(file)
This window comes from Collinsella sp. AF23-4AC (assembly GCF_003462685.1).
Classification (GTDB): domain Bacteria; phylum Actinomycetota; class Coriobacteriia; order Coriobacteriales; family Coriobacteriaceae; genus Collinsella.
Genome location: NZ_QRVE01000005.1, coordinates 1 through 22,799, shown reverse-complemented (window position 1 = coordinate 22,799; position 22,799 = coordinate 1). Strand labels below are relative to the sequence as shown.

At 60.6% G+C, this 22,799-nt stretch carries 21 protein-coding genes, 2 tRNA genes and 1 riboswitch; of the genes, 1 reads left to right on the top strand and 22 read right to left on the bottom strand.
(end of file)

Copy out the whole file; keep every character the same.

This window comes from Collinsella sp. AF23-4AC (assembly GCF_003462685.1).
Classification (GTDB): domain Bacteria; phylum Actinomycetota; class Coriobacteriia; order Coriobacteriales; family Coriobacteriaceae; genus Collinsella.
Genome location: NZ_QRVE01000005.1, coordinates 1 through 22,799, shown reverse-complemented (window position 1 = coordinate 22,799; position 22,799 = coordinate 1). Strand labels below are relative to the sequence as shown.

At 60.6% G+C, this 22,799-nt stretch carries 21 protein-coding genes, 2 tRNA genes and 1 riboswitch; of the genes, 1 reads left to right on the top strand and 22 read right to left on the bottom strand.